Back to our regularly scheduled programming….
You know, no other profession can just say “No, we aren’t going to change. We’re going to keep doing things the same way.” If they did, they’d be fired! Well, take a look at the changes that take place EACH day for any teacher. In fact, having worked in a few other professions besides teaching, which seems rare as most teachers have entered the profession right out of university, this is another one of those “it’s not like that, really.” So, being a painter, I didn’t resisted change – I can use a sprayer and use to keep up on the advancements in different materials. BUT, I knew when to use the new technology and when to use the tried and true brush and roller. (Hint – if you spray 4L of paint into a closet, you will need to rent a rug cleaner!) And, yes, latex is just as good as oil paint – really. It is. As in the previous example, I also knew what was going to happen when I applied the primer to drywall. But, I’ve also run into instances when the material didn’t act as it should have – the drying agent in paint not working correctly – and the mess it makes and the problems it causes. Imagine, if you can, that with each can of paint, you didn’t know how quickly it was going to dry. Just that one change would have INCREDIBLE implications in so many ways.
Each day teachers have to deal with all kinds of changes and, in the past few decades, the initiatives that have surged through education have all but eliminated any constant. With the introduction of the internet and instant information access and 24/7 teacher contact, what is the constant? See my above point about planning. Our expectations of teachers/master learners has changed – it’s no longer about delivering content to a class of student but about nurturing learning in each student. How are we changing our expectations of education in relation to the teacher given the ever increasing expectations and constant change cycle that is taking place? Are we increasing learning time for teachers? Are we decreasing teacher/pupil ratios to reflect the individual nature of the learning process? Are we providing individualized/differentiated PD for teachers?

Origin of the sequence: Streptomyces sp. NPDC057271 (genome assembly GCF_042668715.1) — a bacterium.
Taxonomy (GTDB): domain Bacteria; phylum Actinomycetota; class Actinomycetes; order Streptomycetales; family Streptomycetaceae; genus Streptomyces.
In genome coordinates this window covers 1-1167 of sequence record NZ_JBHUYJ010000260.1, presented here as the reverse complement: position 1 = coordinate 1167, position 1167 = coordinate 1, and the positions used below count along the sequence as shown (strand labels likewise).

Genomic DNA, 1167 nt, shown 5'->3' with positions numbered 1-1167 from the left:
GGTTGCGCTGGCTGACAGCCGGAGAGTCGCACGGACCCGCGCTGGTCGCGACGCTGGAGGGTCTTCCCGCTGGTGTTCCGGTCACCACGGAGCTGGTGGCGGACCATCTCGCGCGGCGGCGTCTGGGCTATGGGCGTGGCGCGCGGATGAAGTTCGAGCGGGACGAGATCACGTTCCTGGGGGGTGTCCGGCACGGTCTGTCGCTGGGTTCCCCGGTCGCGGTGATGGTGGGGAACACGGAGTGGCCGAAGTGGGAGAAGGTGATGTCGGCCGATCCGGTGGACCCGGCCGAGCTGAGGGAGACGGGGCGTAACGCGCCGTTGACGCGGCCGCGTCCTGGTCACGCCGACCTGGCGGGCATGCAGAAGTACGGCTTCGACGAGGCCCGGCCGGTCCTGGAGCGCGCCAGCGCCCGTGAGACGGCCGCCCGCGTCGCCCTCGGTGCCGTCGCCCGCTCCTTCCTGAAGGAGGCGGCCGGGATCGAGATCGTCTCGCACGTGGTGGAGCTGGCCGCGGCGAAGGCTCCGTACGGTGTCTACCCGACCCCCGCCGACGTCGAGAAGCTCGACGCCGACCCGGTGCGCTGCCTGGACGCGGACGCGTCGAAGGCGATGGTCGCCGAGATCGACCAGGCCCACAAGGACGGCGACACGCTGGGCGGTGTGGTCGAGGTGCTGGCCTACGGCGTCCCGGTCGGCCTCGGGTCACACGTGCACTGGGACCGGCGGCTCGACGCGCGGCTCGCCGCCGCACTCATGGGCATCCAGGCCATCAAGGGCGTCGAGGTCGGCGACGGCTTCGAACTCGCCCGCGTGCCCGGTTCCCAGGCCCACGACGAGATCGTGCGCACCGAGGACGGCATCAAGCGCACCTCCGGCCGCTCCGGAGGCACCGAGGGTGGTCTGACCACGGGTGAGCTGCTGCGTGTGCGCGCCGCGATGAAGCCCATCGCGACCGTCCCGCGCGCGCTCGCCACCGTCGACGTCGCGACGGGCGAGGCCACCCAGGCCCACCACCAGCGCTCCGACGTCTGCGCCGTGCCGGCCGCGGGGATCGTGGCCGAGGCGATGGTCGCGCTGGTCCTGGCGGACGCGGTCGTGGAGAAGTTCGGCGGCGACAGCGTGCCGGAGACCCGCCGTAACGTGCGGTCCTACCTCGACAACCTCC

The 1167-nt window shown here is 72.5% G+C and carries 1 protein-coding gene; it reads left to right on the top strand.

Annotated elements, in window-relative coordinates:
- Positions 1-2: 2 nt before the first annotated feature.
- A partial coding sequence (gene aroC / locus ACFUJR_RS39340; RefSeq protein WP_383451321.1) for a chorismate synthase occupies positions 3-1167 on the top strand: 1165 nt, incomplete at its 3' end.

Fatigue will burn you….
In any change cycle, you have to be careful how you move things forward so that you don’t kill so many of your people on the way that you have no one left once you get to where you are going to carry out the changes or initiatives. Anyone familiar with history will remember Hannibal and his daring attempt to defeat the Romans by crossing the Alps. It almost worked. Almost. Take a close look at the changes that people want teachers/schools to make. They aren’t all happening but the sheer volume is staggering. Even with elephants, Hannibal didn’t succeed. I’m still looking for the elephants.
Most of the individuals who will read this have a technological bend to them and I appreciate that. But I also appreciate that there are many more who won’t read this (really, my readership isn’t that large!) but who have a different view on what is important/necessary for learning/students. In fact, ask a coach what is more important for learning and social development and you may get a different perspective. Whatever the perspective, if we teach it but they don’t learn it, how will they feed themselves? And, contrary to popular belief, all the administrators’ salaries won’t be able to feed them each day;)